Insuring the Future of Kauai's San Marga Sanctuary
When Deva and Gayatri Rajan talk of "insuring the future of the San Marga Sanctuary" on Kauai, they are speaking literally.
Three years ago, the Rajans created the San Marga Sanctuary Development Fund. They make annual contributions to the fund, requesting that the Hindu Heritage Endowment use their contributions to fund a $750,000 last-to-die life insurance policy. The policy will provide cash to the fund at the death of the surviving spouse. "We know that the policy will pay off well after the construction of the Iraivan Temple," Deva says.
"Gayatri and I saw the building and maintenance of the Iraivan Temple as covered by the current drive," Deva added. "We were concerned about the future of the other property needs." The Kauai temple will be the centerpiece of a twenty-acre spiritual sanctuary and visitor center. The Rajans felt that while they were relatively young and insurable they could make sure that the pilgrimage facilities surrounding the temple were as well-cared-for as the temple itself. The Rajans, Hindu-Americans who were attracted to Gurudeva in the late 60s, felt it was easier to raise funds to build a temple than provide for the construction and long-term maintenance of its pillared festival hall, stone paths, ponds, the Ganesha bridge, botanical gardens and visitors' center. So, they decided to begin funding the harder part with an insurance policy.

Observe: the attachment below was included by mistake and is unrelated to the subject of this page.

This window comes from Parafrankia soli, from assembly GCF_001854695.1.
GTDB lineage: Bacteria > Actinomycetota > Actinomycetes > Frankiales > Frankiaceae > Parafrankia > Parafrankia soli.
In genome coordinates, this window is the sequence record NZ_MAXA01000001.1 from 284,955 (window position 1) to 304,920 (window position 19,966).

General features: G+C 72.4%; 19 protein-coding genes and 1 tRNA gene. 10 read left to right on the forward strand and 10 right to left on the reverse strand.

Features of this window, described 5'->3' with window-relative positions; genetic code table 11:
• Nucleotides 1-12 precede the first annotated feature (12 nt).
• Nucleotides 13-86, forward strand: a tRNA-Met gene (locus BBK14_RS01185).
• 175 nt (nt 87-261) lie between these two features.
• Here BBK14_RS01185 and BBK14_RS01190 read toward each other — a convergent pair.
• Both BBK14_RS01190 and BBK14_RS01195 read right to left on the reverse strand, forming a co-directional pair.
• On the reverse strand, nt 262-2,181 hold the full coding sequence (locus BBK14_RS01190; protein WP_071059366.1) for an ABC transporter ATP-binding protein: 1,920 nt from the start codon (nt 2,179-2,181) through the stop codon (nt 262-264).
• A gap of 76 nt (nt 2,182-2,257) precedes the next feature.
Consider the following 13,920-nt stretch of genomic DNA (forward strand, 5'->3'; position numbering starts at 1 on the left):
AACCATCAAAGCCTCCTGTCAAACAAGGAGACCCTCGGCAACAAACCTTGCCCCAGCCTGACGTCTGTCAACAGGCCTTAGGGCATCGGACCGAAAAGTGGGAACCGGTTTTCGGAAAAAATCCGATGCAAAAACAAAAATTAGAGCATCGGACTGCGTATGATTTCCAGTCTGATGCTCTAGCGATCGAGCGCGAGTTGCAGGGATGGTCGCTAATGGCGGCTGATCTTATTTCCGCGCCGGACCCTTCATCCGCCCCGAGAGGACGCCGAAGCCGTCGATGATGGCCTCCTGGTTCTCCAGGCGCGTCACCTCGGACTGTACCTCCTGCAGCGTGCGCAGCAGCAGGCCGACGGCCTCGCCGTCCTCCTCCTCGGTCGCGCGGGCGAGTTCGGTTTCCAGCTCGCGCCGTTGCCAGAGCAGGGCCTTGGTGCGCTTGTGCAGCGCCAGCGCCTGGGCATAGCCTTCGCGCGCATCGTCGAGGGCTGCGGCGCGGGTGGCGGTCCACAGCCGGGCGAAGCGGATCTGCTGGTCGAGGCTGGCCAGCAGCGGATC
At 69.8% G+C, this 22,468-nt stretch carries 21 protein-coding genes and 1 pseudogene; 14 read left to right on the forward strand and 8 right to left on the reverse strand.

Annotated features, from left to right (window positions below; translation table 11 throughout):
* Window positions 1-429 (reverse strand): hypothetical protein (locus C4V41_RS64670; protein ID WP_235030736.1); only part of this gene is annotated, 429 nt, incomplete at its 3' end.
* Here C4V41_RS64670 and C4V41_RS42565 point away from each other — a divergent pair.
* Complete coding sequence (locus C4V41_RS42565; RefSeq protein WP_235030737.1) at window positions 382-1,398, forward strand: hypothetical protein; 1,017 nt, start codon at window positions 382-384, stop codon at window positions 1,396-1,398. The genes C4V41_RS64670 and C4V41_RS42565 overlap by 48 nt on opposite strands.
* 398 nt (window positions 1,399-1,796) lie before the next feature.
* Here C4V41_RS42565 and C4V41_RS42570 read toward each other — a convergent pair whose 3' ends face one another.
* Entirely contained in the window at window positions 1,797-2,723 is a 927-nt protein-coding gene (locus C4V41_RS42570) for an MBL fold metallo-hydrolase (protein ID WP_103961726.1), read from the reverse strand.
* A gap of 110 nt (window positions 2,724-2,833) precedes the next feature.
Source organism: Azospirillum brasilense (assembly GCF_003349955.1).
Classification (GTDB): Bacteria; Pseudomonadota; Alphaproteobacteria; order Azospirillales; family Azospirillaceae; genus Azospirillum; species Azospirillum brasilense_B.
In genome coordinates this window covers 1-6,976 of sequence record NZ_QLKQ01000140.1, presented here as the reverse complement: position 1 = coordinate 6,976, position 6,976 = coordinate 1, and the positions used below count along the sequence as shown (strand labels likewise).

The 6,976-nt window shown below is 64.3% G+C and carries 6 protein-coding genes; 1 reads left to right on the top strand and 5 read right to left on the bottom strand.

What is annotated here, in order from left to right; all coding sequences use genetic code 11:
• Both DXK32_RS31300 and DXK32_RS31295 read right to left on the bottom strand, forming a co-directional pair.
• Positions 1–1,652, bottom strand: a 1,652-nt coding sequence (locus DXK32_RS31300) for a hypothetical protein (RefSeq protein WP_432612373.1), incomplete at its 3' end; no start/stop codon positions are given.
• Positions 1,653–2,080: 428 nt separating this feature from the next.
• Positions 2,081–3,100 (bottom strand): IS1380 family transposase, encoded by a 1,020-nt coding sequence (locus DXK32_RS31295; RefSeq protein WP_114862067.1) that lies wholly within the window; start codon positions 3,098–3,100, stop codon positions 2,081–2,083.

Deva sold his California-based construction company five years ago. He worked for two years in the early 70s on Kauai heading a team of carpenters to transform the quaint Tropical Inn resort into a monastery for Gurudeva and his monks. "It was wonderful," he recalls. Living with the monks and enjoying the daily meditations and teachings brought him a depth of religious experience and theological reflection that he felt had been missing from his life. Gayatri, following a similar path, was a devotee of Gurudeva as well. The Rajans married in 1981 and now have two adult children.
Deva, a master builder with forty years of experience, continues in retirement to assist temple construction by overseeing shipments of materials to Kauai while he and Gayatri maintain a daily practice of puja and meditation at their California home and Kauai cottage.
"I am grateful for the moral training my family gave me, but I missed the philosophical profundity of Eastern religion," he said. "Exploring the nature of God and finding the Divine within everything, these are the kind of subjects Hindus love to discuss. And so do I."
Gayatri, an artist and writer, is author and illustrator of a children's book called The Story of Santoshi Devi, which tells of a little girl's personal relationship with Lord Ganesha. She is currently working on a book on the nature of the inner, metaphysical worlds.
The Rajans share a vision of the completed Iraivan Temple as a jewel in a crown of a flowering tropical garden, including 350 varieties of Heliconia, a collection of rare palm trees, and other ornamental and medicinal plants from all over the world. They have made annual pilgrimage part of their life and see the Kauai temple and sanctuary as a world-class destination.
"A big part of what I'm able to practice in retirement is service to others," Deva shared. "I have the freedom to devote myself to the Iraivan Temple construction. It is very, very rewarding."